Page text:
Cartoonist brothers Aswini and Abani Rath of Bolangir, the celebrated duo who are now acknowledged by Limca Book of Records, have certainly added colour to everyday life in Odisha with their punches, though not always funny in their cartoons. But there could be various forms of bringing in humour to Odisha lives.

Niankhunta, a tabloid of satire published cartoons prolifically since 1938 and used cartoons to make caustic story telling, visually attractive and retainable. But the writings and the cartoons were almost always political satires. There was nothing much beyond politics. It contributed a lot to make politics, the centre of Odia chit chats and bantering in social life. During the 40s, Omkar Nath Panigrahi of Bolangir came out with brilliant cartoons and quite burlesque too. Dr Mahtab edited Prajatantra, and his political satire called ‘Gaan Majlis’ was a regular mirror in the paper which summed up life in a pint-sized cartoon. ‘Gaan Majlis’ was extremely popular, cerebral and much ahead of its times. It represented the hopes, aspirations, troubles and joys of the average Odia, through a daily comic strip in Prajatantra paper, a state-based presentation, akin to the Common Man of Laxman. But now it has been discontinued. Memes in whatsap or other social media are a big hit world -wide. Why can’t cartoons regain their lost glory? But that’s a different topic to discuss.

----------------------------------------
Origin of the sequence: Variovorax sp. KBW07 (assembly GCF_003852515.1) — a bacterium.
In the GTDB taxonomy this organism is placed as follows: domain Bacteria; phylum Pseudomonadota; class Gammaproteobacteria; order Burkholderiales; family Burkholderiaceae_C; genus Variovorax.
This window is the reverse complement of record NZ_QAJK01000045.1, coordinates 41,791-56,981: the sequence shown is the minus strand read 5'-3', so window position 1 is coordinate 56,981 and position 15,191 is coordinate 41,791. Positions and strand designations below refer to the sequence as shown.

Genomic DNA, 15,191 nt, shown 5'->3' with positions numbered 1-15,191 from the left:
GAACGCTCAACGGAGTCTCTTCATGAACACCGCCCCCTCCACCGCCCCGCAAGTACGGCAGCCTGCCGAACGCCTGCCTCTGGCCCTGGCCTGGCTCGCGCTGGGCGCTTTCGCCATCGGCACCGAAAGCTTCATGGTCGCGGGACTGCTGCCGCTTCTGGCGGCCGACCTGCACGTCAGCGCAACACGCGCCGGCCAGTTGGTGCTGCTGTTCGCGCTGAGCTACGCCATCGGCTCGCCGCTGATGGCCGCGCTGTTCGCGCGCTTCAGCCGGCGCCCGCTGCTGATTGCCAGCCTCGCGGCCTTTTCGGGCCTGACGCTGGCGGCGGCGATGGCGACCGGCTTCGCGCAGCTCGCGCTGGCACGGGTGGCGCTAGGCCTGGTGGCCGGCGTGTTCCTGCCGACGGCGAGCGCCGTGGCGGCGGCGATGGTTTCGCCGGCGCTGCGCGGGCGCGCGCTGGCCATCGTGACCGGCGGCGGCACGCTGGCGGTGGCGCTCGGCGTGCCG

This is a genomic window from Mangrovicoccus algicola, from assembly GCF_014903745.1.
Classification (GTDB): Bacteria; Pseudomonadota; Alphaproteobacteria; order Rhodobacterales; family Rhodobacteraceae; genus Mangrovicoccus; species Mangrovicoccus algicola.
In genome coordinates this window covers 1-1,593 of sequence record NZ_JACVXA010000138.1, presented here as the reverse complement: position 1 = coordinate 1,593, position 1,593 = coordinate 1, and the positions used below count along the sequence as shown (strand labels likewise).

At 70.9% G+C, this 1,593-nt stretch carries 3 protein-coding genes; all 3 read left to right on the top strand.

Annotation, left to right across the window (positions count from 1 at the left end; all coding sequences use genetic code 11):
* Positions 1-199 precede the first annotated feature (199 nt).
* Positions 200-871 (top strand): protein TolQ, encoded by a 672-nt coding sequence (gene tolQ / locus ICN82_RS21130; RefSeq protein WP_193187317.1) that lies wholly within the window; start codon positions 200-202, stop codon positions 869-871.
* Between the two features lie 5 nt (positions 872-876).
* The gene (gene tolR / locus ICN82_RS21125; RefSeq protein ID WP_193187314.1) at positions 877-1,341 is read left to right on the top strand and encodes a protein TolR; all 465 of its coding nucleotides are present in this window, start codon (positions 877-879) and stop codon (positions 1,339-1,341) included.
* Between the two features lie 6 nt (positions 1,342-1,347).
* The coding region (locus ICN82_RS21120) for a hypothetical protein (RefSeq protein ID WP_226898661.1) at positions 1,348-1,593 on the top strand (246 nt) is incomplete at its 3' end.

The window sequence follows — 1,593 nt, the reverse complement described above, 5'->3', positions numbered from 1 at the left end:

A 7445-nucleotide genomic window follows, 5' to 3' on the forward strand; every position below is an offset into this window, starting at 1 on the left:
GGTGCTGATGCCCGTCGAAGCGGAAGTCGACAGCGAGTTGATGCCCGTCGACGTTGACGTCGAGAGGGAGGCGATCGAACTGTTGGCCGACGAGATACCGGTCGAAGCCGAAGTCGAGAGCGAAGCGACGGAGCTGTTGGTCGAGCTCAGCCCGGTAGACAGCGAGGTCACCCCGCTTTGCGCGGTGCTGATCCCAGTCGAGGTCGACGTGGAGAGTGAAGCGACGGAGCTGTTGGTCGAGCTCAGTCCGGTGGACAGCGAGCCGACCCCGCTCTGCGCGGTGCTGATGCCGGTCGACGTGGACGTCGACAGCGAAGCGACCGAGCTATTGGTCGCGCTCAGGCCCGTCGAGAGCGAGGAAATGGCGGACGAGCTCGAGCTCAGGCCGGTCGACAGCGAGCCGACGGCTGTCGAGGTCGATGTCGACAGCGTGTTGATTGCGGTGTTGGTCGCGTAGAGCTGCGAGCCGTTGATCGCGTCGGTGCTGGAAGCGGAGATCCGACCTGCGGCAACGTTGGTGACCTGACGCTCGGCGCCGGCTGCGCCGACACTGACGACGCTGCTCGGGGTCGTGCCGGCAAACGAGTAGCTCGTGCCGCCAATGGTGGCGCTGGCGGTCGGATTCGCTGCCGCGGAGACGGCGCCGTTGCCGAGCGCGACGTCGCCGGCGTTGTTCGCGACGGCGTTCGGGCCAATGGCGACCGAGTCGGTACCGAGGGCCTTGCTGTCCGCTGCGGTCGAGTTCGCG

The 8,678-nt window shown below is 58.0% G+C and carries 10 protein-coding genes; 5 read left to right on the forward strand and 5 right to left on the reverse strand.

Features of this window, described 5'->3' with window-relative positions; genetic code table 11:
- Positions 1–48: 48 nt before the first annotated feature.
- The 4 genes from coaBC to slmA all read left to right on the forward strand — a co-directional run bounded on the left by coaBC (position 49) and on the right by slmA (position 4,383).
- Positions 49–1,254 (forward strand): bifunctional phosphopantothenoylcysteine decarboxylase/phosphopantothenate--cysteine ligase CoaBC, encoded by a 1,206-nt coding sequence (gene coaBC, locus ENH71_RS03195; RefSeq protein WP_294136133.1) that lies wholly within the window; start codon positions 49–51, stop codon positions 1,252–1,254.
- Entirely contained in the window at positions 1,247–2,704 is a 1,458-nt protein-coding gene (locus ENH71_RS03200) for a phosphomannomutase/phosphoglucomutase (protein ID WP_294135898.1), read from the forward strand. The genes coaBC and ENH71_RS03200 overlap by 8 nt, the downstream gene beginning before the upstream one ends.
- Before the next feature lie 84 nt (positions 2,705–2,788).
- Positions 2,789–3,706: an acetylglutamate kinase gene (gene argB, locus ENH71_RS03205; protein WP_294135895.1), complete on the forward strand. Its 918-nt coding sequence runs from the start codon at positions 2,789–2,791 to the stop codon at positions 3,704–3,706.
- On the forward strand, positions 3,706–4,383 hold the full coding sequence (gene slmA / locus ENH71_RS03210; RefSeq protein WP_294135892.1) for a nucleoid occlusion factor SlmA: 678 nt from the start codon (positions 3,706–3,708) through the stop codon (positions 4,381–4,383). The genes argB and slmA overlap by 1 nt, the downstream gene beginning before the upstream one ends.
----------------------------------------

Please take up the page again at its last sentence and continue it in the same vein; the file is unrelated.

It is common belief that Faturananda (real name Rāmachandra Mishra) was the first dedicated and professional Odia satirist, writer and humorist. His early life was not easy and he could afford to be funny even in the teeth of adversities. That’s the inertness of humour to material worth and its great power. Humour is power.

All the above mentioned refer to performances in humour – films, theatres, writings, poems, publications etc, but what about the innate sense of humour in Odias? Somebody has aptly said that “the only way to survive is to have a sense of humour.” Ancient Greeks also told jokes. There were ‘joke-groups’ who met to trade and test their wit, like the group of 60 who met in the Temple of Heracles in Athens in the 4th century BC.